The City Council Environmental Protection committee approved a bill Tuesday that would require the Parks Department to conduct testing for lead in soil at capital projects sites.
The bill, Intro 420-B, would require the Parks Department to test for lead concentrations in areas of parks that contain exposed soil and are intended to be used for active play or passive recreation whenever a capital project occurs in that area. If the tests find lead levels exceeding 400 parts per million, the project will be amended to remediate the contaminated soil.
The legislation, however, does not cover New York City Housing Authority Parks, where many of their dilapidated parks are 50 years old or more.
Environmental Committee Chairman Costa Constantinides said they are seeking to work out a separate bill that will cover NYCHA parks and “we are currently looking for traction on that bill, but we are working on it.”
The current bill would require the city to test the soil of proposed construction before getting started to determine if the lead levels are safe to leave as is. Soil determined to be contaminated, a concern voiced by many advocates in the past, would be remediated, removed or made inaccessible to the public.
Councilman Kalman Yeager said it is “the least we can do to make sure lead levels are remediated if needed. However, Yeager expressed fears that a short-term project might turn into a years-long effort should remediation become necessary.
“The Parks Department is famous for turning a six-month project into 12 years and lead could be a good excuse,” Yeager said. “We have to make sure this doesn’t lead to unnecessarily elongate projects.”
Councilman Carlos Menchaca said they have had massive developments in Red Hook where fields were found to have large amounts of lead, in one case, there was a lead factory on the site of a proposed construction site. He called this “important legislation.”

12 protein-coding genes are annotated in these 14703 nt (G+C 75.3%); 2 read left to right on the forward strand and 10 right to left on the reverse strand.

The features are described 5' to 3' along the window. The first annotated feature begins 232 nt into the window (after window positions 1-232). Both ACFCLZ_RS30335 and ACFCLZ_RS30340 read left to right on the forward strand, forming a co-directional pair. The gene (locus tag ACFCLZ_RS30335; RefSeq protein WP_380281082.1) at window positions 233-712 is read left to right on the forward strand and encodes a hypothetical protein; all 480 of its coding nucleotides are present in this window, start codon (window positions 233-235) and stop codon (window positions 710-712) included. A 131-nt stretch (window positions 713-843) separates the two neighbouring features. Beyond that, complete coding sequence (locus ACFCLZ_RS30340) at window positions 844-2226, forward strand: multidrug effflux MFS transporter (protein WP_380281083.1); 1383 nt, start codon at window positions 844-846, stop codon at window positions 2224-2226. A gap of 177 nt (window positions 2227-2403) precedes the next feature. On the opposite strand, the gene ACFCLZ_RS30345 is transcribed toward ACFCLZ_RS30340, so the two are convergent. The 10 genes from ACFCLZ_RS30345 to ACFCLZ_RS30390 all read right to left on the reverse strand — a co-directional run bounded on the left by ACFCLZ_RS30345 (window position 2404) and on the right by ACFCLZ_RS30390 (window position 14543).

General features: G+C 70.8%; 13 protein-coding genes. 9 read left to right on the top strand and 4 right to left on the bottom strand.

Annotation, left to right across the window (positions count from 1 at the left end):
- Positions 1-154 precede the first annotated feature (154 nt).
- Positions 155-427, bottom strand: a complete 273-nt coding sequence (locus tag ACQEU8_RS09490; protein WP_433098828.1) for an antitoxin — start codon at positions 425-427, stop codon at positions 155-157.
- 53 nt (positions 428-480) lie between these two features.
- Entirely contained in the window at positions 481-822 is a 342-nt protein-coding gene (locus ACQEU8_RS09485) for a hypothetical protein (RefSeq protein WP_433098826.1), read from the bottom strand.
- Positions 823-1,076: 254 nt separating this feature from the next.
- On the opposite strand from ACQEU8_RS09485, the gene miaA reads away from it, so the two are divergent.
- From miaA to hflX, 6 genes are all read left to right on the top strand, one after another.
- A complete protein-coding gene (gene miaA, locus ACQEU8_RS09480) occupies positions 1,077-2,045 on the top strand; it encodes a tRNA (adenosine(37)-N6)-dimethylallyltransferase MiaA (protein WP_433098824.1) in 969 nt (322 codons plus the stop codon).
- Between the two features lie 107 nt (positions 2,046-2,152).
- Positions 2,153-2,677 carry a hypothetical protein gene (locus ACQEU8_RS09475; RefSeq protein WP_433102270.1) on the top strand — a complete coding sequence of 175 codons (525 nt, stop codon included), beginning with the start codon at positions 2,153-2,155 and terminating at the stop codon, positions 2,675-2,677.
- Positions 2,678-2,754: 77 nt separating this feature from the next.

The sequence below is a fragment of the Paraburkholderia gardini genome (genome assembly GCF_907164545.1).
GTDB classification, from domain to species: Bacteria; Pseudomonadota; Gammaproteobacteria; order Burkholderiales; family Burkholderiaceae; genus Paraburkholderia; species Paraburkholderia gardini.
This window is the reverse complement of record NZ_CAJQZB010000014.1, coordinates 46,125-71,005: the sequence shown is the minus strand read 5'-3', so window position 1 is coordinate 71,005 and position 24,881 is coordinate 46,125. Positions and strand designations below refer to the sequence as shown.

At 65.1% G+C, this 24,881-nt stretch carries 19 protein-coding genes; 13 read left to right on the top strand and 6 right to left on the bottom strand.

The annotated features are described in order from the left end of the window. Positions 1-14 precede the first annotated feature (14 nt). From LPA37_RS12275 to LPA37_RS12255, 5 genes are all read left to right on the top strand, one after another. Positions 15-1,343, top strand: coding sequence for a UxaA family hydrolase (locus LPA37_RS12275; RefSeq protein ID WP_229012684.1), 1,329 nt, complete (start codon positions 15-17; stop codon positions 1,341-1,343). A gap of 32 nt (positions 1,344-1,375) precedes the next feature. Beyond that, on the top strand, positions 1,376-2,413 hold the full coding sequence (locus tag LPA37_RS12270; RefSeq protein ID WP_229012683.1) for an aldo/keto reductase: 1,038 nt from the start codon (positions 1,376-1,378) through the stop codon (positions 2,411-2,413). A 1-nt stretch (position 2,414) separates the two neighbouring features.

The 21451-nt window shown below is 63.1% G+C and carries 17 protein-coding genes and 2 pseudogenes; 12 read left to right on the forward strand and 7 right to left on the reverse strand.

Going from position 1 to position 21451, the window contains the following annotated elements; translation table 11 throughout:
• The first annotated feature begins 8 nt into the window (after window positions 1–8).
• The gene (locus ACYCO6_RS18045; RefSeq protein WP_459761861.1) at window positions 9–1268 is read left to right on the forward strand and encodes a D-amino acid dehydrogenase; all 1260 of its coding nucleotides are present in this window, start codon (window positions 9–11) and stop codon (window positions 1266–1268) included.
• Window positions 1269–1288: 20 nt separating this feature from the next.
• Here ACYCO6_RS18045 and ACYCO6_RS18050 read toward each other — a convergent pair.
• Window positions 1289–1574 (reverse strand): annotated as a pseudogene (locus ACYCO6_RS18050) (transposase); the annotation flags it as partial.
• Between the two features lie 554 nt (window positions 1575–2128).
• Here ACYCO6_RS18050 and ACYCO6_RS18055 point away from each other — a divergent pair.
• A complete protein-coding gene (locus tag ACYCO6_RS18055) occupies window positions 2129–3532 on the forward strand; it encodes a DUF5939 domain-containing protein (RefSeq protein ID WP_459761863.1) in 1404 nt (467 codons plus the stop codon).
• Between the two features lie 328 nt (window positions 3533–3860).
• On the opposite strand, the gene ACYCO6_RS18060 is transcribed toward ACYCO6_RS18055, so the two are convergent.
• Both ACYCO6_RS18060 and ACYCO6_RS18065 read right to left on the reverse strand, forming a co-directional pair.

Constantinides said he has been concerned about the long term exposure of children to lead at parks and he said the bill would go a long way to preventing unnecessary lead exposure.
This past year, soil at a corner of McCarren Park in Williamsburg that is known to be populated with picnicking families in the warm weather was found to have lead levels above the health guidelines set by the state.
A report by WNYC found the lead levels in several New York City parks that were high, including McCarren Park, which reported levels back in May of 416 ppm, above the New York State and Environmental Protection Agency standard of 400 ppm.
Researchers collected 30 samples in the plot and found that 87 percent were above 150 ppm, a standard that has been proposed to replace the current New York State guideline. McCarren’s average lead level was 201 ppm, making it the most contaminated park of the three that WNYC tested.
This past year, high lead levels were also reported in some drinking fountains, that were later closed to the public and repaired, the Parks Department reported last year. There were 3,500 drinking fountains checked by the city in May as part of the mayor’s “LeadFreeNYC program.”